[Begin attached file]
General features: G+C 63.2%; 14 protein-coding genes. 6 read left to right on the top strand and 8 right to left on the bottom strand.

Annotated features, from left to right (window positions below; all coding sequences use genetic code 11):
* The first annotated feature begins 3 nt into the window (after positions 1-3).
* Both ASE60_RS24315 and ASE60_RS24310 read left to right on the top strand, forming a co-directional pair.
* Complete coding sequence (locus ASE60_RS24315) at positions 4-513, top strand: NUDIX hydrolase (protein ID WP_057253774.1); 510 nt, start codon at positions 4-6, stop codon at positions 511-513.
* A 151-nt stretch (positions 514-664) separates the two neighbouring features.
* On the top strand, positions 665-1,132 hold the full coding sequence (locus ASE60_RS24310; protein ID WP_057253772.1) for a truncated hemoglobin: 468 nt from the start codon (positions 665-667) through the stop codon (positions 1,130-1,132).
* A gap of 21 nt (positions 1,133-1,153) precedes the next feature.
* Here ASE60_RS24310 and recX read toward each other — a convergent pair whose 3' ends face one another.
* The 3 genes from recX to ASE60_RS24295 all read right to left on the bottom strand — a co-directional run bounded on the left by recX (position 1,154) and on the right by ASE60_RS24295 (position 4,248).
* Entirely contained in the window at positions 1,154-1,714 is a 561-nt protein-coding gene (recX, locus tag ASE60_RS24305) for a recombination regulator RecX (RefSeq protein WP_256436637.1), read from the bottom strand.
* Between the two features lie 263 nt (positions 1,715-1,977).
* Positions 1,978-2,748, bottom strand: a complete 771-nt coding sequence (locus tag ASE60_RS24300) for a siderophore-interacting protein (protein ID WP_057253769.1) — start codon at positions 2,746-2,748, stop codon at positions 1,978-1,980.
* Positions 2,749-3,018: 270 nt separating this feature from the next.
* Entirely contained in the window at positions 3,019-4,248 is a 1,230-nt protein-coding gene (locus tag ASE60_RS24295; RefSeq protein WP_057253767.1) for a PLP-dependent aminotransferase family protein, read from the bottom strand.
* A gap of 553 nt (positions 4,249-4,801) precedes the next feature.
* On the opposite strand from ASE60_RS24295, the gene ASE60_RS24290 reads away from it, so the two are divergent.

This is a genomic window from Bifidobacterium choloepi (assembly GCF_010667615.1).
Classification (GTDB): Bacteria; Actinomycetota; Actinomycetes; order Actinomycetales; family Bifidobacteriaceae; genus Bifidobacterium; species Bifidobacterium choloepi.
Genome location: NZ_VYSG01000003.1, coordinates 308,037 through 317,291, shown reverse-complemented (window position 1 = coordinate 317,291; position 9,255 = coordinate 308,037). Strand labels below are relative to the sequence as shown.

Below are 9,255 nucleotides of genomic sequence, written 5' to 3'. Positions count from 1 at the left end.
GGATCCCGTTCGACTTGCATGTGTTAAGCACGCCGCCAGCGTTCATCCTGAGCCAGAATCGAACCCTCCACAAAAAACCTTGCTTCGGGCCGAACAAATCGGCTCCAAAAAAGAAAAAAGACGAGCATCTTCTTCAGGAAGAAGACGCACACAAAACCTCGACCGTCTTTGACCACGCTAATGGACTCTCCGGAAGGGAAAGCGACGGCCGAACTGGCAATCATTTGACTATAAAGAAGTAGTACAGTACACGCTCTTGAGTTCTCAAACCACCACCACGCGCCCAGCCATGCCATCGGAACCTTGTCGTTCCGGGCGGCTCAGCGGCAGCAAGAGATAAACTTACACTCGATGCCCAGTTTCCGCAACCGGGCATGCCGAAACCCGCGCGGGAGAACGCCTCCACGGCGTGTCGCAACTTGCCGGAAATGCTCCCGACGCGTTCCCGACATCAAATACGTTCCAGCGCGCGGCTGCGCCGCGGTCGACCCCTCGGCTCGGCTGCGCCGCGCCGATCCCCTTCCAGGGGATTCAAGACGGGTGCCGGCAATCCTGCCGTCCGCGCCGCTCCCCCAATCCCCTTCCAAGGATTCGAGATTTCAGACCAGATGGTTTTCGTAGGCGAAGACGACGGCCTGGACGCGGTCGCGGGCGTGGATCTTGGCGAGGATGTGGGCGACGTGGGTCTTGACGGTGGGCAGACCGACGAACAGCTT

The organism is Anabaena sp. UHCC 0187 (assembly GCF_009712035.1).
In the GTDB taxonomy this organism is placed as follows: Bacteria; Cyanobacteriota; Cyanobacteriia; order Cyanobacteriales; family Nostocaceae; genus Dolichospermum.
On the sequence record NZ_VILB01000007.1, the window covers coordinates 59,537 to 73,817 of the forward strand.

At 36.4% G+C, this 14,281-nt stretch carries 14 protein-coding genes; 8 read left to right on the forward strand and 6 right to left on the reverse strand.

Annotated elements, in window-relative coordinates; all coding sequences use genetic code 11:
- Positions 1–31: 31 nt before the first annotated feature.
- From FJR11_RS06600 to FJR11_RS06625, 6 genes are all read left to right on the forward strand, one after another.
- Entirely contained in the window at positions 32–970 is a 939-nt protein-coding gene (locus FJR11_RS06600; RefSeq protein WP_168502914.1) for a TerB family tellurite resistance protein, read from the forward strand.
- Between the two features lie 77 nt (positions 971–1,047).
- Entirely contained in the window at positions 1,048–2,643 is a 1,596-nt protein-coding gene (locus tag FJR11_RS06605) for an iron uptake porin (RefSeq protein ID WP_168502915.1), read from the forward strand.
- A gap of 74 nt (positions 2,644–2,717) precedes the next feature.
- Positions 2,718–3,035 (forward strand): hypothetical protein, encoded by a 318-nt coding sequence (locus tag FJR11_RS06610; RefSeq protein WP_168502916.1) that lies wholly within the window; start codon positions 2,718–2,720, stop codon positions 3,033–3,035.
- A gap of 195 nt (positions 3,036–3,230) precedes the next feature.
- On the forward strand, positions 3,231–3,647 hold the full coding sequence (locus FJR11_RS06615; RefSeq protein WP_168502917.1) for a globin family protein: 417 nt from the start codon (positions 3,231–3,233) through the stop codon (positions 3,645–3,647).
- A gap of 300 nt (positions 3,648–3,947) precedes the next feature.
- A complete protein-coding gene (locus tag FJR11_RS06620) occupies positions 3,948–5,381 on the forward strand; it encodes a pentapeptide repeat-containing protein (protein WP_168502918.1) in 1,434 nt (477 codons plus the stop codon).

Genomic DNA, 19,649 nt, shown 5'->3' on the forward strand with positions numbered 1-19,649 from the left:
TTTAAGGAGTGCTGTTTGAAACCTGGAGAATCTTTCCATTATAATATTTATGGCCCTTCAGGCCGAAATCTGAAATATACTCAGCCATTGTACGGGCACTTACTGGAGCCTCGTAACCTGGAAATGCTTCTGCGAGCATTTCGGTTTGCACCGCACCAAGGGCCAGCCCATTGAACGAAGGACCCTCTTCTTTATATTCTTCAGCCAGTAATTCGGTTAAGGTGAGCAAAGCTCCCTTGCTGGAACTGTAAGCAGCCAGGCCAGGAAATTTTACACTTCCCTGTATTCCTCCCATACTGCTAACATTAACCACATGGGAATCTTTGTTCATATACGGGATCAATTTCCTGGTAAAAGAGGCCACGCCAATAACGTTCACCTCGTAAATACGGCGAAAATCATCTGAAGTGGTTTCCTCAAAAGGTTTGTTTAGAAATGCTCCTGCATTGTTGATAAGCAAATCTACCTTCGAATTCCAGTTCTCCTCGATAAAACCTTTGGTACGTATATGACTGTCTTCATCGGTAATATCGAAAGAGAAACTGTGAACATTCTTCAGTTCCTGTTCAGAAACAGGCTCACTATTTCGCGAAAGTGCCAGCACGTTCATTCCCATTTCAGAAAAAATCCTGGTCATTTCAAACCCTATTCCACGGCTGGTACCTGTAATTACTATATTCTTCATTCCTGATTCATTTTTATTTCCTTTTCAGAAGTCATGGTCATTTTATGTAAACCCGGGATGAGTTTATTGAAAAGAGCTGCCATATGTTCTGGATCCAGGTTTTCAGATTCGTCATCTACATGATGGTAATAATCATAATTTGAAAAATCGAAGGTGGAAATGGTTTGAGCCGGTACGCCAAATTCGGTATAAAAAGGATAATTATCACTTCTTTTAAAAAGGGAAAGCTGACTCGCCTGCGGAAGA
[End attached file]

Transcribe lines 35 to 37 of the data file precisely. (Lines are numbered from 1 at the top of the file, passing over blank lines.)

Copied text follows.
- A gap of 195 nt (positions 3,036–3,230) precedes the next feature.
- On the forward strand, positions 3,231–3,647 hold the full coding sequence (locus FJR11_RS06615; RefSeq protein WP_168502917.1) for a globin family protein: 417 nt from the start codon (positions 3,231–3,233) through the stop codon (positions 3,645–3,647).
- A gap of 300 nt (positions 3,648–3,947) precedes the next feature.